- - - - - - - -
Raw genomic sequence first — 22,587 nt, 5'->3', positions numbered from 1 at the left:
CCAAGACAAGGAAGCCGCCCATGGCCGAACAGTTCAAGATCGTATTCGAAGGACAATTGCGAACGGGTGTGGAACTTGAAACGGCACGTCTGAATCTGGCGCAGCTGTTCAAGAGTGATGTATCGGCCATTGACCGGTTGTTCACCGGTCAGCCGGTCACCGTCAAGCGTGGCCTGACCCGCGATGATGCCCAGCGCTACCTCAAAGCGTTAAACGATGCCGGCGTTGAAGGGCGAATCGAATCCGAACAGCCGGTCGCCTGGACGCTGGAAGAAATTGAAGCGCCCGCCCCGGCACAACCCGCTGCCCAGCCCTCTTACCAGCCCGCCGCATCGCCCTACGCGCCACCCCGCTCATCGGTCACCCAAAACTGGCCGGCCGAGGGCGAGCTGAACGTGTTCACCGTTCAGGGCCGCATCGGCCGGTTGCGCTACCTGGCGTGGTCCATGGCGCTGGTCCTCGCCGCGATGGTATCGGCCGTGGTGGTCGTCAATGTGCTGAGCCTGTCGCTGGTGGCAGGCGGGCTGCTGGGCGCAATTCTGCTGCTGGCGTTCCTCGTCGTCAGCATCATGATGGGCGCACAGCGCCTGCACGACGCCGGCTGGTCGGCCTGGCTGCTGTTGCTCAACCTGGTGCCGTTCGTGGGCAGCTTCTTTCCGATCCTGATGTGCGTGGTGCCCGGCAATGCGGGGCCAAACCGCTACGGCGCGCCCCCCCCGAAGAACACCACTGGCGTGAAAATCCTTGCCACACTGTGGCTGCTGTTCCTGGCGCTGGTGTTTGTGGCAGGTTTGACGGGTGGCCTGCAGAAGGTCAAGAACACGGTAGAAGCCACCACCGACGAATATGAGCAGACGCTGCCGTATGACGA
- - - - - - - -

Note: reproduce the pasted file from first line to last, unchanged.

Raw genomic sequence first — 22,587 nt, 5'->3', positions numbered from 1 at the left:
CCAAGACAAGGAAGCCGCCCATGGCCGAACAGTTCAAGATCGTATTCGAAGGACAATTGCGAACGGGTGTGGAACTTGAAACGGCACGTCTGAATCTGGCGCAGCTGTTCAAGAGTGATGTATCGGCCATTGACCGGTTGTTCACCGGTCAGCCGGTCACCGTCAAGCGTGGCCTGACCCGCGATGATGCCCAGCGCTACCTCAAAGCGTTAAACGATGCCGGCGTTGAAGGGCGAATCGAATCCGAACAGCCGGTCGCCTGGACGCTGGAAGAAATTGAAGCGCCCGCCCCGGCACAACCCGCTGCCCAGCCCTCTTACCAGCCCGCCGCATCGCCCTACGCGCCACCCCGCTCATCGGTCACCCAAAACTGGCCGGCCGAGGGCGAGCTGAACGTGTTCACCGTTCAGGGCCGCATCGGCCGGTTGCGCTACCTGGCGTGGTCCATGGCGCTGGTCCTCGCCGCGATGGTATCGGCCGTGGTGGTCGTCAATGTGCTGAGCCTGTCGCTGGTGGCAGGCGGGCTGCTGGGCGCAATTCTGCTGCTGGCGTTCCTCGTCGTCAGCATCATGATGGGCGCACAGCGCCTGCACGACGCCGGCTGGTCGGCCTGGCTGCTGTTGCTCAACCTGGTGCCGTTCGTGGGCAGCTTCTTTCCGATCCTGATGTGCGTGGTGCCCGGCAATGCGGGGCCAAACCGCTACGGCGCGCCCCCCCCGAAGAACACCACTGGCGTGAAAATCCTTGCCACACTGTGGCTGCTGTTCCTGGCGCTGGTGTTTGTGGCAGGTTTGACGGGTGGCCTGCAGAAGGTCAAGAACACGGTAGAAGCCACCACCGACGAATATGAGCAGACGCTGCCGTATGACGA